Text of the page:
5. A process for extending the length of a person's natural hair with supplemental hair, comprising the steps of:
(a.) bundling a plurality of strands of supplemental hair, said bundle of strands of supplemental hair having a first end and a second end;
(b.) impregnating said first end of said bundle of strands of supplemental hair with liquid latex adhesive;
(c.) twisting said bundle of strands of supplemental hair so as to substantially intertwine them;
(d.) allowing said liquid latex adhesive to dry;
(e.) substantially coating said first end of said bundle of strands of supplemental hair with liquid cyanoacrylate adhesive;
(f) allowing said liquid cyanoacrylate adhesive to dry and bind said first end of said bundle of strands of supplemental hair;
(g.) aligning the adhesive coated end of said bundle of supplemental hair adjacent to, and substantially parallel with, a plurality of strands of said natural hair to form a junction;
(h.) coating said junction with acrylic thermosetting adhesive; and,
(i.) allowing said acrylic thermosetting adhesive to harden, so as to bind said bundle of strands of supplemental hair to said natural hair.
6. The process of claim 5, further comprising the step of dividing said natural hair into a plurality of application zones prior to the step of coating said junction with acrylic thermosetting adhesive.
7. The process of claim 5, further comprising the step of covering the junction of said bundle of supplemental hair and said natural hair with natural or supplemental hair.
8. The process of claim 5, further comprising the step of removing said bundle of supplemental hair from said natural hair by application of acetone.
9. A hair extension process, comprising the steps of:
(a.) coating one end of a bundle of supplemental hair with a liquid latex adhesive;
(b.) twisting said bundle of strands of supplemental hair so as to substantially intertwine them;
(c.) allowing said liquid latex adhesive to dry;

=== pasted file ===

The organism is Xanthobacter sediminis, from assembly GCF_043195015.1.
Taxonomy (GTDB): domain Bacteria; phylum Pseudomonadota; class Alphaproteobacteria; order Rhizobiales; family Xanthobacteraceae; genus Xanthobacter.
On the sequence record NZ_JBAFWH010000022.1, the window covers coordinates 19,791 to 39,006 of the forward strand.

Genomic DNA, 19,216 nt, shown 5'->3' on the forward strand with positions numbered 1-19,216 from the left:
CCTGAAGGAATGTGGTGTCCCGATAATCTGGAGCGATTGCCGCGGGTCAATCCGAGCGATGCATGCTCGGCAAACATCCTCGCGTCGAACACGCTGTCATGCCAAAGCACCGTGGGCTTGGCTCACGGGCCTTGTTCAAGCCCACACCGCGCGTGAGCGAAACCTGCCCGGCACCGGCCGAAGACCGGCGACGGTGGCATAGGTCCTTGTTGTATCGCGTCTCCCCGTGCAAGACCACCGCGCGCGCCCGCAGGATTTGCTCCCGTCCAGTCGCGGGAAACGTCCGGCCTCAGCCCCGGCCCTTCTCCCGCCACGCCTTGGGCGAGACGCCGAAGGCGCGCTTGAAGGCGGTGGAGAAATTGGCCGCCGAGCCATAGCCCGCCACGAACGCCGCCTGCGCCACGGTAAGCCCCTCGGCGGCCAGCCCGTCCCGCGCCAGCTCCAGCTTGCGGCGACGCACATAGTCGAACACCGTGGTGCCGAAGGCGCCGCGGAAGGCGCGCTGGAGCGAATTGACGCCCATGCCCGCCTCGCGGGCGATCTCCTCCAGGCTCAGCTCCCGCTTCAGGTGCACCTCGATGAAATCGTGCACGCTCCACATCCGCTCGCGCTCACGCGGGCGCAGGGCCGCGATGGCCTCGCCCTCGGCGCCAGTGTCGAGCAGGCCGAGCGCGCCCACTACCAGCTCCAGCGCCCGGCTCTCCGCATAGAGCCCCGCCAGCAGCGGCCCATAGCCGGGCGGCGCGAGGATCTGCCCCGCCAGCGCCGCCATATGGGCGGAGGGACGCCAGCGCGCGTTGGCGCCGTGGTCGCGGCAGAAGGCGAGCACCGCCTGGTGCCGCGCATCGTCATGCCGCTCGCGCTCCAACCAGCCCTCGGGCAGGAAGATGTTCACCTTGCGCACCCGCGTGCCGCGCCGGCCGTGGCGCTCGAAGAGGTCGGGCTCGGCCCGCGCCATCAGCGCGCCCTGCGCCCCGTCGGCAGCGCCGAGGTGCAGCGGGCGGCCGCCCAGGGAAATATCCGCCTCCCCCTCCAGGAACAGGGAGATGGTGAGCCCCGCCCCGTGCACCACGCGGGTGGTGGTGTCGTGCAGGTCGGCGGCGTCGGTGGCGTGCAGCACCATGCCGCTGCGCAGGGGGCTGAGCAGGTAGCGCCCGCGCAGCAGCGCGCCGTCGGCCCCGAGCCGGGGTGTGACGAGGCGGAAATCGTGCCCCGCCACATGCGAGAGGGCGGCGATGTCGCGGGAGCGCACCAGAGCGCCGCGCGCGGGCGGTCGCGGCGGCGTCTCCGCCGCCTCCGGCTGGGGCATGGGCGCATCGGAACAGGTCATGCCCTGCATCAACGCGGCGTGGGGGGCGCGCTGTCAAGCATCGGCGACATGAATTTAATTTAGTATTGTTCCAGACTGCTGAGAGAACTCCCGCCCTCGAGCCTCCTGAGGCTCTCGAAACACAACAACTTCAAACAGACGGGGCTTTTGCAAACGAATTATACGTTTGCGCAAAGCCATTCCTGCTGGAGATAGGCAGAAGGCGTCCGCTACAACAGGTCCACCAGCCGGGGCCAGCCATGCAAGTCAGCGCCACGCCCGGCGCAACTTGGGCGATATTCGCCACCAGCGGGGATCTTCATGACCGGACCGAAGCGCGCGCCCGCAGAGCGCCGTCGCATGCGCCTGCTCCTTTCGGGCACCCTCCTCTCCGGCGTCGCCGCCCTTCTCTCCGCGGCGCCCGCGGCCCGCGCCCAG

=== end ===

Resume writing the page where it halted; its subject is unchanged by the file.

(d.) coating said one end of a bundle of supplemental hair with a liquid cyanoacrylate adhesive, said liquid cyanoacrylate adhesive being applied substantially over said dry latex adhesive;
(e.) allowing said liquid cyanoacrylate adhesive to dry and bind said first end of said bundle of strands of supplemental hair;
(f.) aligning the adhesive coated end of said bundle of supplemental hair adjacent to, and substantially parallel with, a plurality of strands of said natural hair to form a junction;
(g.) coating said junction with acrylic thermosetting adhesive; and,
(h.) allowing said acrylic thermosetting adhesive to harden, so as to bind said bundle of strands of supplemental hair to said natural hair.
10. The process of claim 9, further comprising the step of dividing said natural hair into a plurality of application zones prior to the step of coating said junction with acrylic thermosetting adhesive.
11. The process of claim 9, further comprising the step of covering the junction of said bundle of supplemental hair and said natural hair with natural or supplemental hair.
12. The process of claim 9, further comprising the step of removing said bundle of supplemental hair from said natural hair by application of acetone.
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Cited By (31)

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NL1017056C2 (en) * 2001-01-09 2001-09-19 Hair Call Colours A method for, in its attaching a strand.
EP1166664A1 (en) * 2000-06-20 2002-01-02 Bege Privatstiftung Process for making a hair strip
US20020122782A1 (en) * 1999-10-15 2002-09-05 Gwen-Nelson Bichard Hair treatment system
US6446636B1 (en) 1999-08-16 2002-09-10 Christine M. Vittallo Method of attaching supplemental hair to human natural hair
US20020185146A1 (en) * 2001-06-07 2002-12-12 Gold David Anthony Method and assembly for increasing hair volume